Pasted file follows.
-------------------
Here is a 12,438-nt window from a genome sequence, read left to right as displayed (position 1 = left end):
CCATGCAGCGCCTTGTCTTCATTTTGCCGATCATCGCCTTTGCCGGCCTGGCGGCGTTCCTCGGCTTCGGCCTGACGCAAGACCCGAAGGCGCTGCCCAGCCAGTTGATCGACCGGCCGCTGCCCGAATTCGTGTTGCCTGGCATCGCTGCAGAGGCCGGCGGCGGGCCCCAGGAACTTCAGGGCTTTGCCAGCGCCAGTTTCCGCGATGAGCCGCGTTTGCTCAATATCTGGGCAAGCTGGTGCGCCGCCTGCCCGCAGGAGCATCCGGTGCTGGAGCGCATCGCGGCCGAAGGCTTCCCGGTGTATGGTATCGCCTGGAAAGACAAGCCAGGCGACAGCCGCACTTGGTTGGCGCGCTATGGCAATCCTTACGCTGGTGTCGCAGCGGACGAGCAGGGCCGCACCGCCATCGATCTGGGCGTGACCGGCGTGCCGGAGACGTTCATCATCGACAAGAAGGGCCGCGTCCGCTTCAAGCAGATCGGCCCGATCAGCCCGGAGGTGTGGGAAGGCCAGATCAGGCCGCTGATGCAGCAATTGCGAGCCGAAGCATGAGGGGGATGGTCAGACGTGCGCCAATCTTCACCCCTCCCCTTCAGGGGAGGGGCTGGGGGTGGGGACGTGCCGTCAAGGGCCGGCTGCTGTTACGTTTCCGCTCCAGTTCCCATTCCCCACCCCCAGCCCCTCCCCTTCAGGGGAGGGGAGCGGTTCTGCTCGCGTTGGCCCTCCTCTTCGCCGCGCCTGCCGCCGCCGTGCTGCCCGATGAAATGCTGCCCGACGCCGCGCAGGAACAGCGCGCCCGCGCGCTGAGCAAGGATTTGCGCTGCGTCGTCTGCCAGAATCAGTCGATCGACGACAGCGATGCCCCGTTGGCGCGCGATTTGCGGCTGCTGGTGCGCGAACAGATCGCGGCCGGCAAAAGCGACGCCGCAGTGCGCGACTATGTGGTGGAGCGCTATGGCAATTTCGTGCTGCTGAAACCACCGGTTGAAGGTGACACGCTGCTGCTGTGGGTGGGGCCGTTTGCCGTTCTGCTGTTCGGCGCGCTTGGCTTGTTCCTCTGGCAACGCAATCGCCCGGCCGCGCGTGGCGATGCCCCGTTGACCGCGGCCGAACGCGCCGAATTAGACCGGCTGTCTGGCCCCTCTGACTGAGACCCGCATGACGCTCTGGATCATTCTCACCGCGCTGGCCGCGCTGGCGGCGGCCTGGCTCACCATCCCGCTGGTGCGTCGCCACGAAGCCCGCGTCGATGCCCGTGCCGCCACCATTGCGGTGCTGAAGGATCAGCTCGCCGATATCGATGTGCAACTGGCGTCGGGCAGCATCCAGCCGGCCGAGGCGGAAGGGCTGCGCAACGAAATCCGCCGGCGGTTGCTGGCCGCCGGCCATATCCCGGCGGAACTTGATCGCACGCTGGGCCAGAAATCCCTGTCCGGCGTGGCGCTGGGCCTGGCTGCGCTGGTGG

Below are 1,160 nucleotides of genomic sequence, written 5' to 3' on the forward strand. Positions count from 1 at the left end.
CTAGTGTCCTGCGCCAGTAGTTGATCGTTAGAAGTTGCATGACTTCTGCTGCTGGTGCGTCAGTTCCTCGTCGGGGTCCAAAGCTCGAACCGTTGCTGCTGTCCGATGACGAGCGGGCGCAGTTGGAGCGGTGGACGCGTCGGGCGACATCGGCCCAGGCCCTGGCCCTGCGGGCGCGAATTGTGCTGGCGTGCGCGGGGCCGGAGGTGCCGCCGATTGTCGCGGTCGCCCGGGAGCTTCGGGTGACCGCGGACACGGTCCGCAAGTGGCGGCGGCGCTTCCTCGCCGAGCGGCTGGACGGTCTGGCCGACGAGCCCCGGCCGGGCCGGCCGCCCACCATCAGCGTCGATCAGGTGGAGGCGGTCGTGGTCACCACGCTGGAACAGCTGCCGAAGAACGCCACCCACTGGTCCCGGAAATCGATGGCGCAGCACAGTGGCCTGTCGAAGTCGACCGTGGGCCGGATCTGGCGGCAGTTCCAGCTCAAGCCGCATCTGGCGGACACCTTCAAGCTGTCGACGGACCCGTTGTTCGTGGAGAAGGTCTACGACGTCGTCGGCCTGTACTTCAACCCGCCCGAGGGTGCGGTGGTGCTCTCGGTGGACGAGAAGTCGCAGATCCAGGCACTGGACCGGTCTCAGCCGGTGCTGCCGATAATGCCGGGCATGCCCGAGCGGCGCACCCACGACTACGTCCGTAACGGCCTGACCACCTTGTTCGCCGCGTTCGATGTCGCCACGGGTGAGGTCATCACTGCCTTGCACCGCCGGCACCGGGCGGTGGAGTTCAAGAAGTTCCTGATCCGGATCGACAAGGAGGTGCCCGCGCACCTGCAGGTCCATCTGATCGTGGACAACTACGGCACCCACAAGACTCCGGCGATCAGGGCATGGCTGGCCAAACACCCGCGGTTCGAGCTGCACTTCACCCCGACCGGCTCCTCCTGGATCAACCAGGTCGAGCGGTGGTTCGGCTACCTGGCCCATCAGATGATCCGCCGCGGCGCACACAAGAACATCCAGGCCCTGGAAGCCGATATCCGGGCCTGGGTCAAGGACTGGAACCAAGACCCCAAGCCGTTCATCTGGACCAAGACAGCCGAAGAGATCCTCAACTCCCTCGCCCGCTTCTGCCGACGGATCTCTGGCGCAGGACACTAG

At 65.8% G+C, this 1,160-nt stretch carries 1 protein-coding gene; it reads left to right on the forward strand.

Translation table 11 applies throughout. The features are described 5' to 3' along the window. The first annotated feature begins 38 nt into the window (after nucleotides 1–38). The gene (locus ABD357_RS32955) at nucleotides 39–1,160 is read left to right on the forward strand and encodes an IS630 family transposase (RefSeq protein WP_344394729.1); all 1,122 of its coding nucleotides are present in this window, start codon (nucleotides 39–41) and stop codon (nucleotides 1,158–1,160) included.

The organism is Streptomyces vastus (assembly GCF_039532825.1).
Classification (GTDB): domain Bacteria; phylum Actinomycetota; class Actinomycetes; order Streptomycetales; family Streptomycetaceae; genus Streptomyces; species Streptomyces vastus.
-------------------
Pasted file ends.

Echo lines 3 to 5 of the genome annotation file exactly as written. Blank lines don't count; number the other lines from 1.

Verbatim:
Below are 1,160 nucleotides of genomic sequence, written 5' to 3' on the forward strand. Positions count from 1 at the left end.
CTAGTGTCCTGCGCCAGTAGTTGATCGTTAGAAGTTGCATGACTTCTGCTGCTGGTGCGTCAGTTCCTCGTCGGGGTCCAAAGCTCGAACCGTTGCTGCTGTCCGATGACGAGCGGGCGCAGTTGGAGCGGTGGACGCGTCGGGCGACATCGGCCCAGGCCCTGGCCCTGCGGGCGCGAATTGTGCTGGCGTGCGCGGGGCCGGAGGTGCCGCCGATTGTCGCGGTCGCCCGGGAGCTTCGGGTGACCGCGGACACGGTCCGCAAGTGGCGGCGGCGCTTCCTCGCCGAGCGGCTGGACGGTCTGGCCGACGAGCCCCGGCCGGGCCGGCCGCCCACCATCAGCGTCGATCAGGTGGAGGCGGTCGTGGTCACCACGCTGGAACAGCTGCCGAAGAACGCCACCCACTGGTCCCGGAAATCGATGGCGCAGCACAGTGGCCTGTCGAAGTCGACCGTGGGCCGGATCTGGCGGCAGTTCCAGCTCAAGCCGCATCTGGCGGACACCTTCAAGCTGTCGACGGACCCGTTGTTCGTGGAGAAGGTCTACGACGTCGTCGGCCTGTACTTCAACCCGCCCGAGGGTGCGGTGGTGCTCTCGGTGGACGAGAAGTCGCAGATCCAGGCACTGGACCGGTCTCAGCCGGTGCTGCCGATAATGCCGGGCATGCCCGAGCGGCGCACCCACGACTACGTCCGTAACGGCCTGACCACCTTGTTCGCCGCGTTCGATGTCGCCACGGGTGAGGTCATCACTGCCTTGCACCGCCGGCACCGGGCGGTGGAGTTCAAGAAGTTCCTGATCCGGATCGACAAGGAGGTGCCCGCGCACCTGCAGGTCCATCTGATCGTGGACAACTACGGCACCCACAAGACTCCGGCGATCAGGGCATGGCTGGCCAAACACCCGCGGTTCGAGCTGCACTTCACCCCGACCGGCTCCTCCTGGATCAACCAGGTCGAGCGGTGGTTCGGCTACCTGGCCCATCAGATGATCCGCCGCGGCGCACACAAGAACATCCAGGCCCTGGAAGCCGATATCCGGGCCTGGGTCAAGGACTGGAACCAAGACCCCAAGCCGTTCATCTGGACCAAGACAGCCGAAGAGATCCTCAACTCCCTCGCCCGCTTCTGCCGACGGATCTCTGGCGCAGGACACTAG

At 65.8% G+C, this 1,160-nt stretch carries 1 protein-coding gene; it reads left to right on the forward strand.